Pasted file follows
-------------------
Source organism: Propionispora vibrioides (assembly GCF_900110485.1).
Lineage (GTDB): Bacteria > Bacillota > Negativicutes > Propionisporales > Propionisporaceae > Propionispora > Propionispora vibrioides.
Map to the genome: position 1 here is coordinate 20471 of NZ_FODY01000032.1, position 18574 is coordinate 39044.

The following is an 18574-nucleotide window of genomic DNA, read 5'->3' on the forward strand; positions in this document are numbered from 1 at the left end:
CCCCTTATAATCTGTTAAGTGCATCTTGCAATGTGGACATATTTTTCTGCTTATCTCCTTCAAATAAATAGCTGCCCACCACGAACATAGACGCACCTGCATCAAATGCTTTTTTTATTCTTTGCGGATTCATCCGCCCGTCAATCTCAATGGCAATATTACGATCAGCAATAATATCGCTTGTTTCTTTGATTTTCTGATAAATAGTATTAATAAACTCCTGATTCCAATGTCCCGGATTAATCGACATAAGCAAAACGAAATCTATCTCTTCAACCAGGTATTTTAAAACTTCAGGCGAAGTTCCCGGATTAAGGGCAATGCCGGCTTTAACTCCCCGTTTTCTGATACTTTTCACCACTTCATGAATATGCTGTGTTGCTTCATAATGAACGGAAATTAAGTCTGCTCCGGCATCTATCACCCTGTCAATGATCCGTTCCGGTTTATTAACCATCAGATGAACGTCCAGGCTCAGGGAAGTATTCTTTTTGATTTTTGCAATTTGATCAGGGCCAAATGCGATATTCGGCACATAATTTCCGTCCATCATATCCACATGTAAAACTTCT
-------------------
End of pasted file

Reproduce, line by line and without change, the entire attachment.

Source organism: Propionispora vibrioides (assembly GCF_900110485.1).
Lineage (GTDB): Bacteria > Bacillota > Negativicutes > Propionisporales > Propionisporaceae > Propionispora > Propionispora vibrioides.
Map to the genome: position 1 here is coordinate 20471 of NZ_FODY01000032.1, position 18574 is coordinate 39044.

The following is an 18574-nucleotide window of genomic DNA, read 5'->3' on the forward strand; positions in this document are numbered from 1 at the left end:
CCCCTTATAATCTGTTAAGTGCATCTTGCAATGTGGACATATTTTTCTGCTTATCTCCTTCAAATAAATAGCTGCCCACCACGAACATAGACGCACCTGCATCAAATGCTTTTTTTATTCTTTGCGGATTCATCCGCCCGTCAATCTCAATGGCAATATTACGATCAGCAATAATATCGCTTGTTTCTTTGATTTTCTGATAAATAGTATTAATAAACTCCTGATTCCAATGTCCCGGATTAATCGACATAAGCAAAACGAAATCTATCTCTTCAACCAGGTATTTTAAAACTTCAGGCGAAGTTCCCGGATTAAGGGCAATGCCGGCTTTAACTCCCCGTTTTCTGATACTTTTCACCACTTCATGAATATGCTGTGTTGCTTCATAATGAACGGAAATTAAGTCTGCTCCGGCATCTATCACCCTGTCAATGATCCGTTCCGGTTTATTAACCATCAGATGAACGTCCAGGCTCAGGGAAGTATTCTTTTTGATTTTTGCAATTTGATCAGGGCCAAATGCGATATTCGGCACATAATTTCCGTCCATCATATCCACATGTAAAACTTCT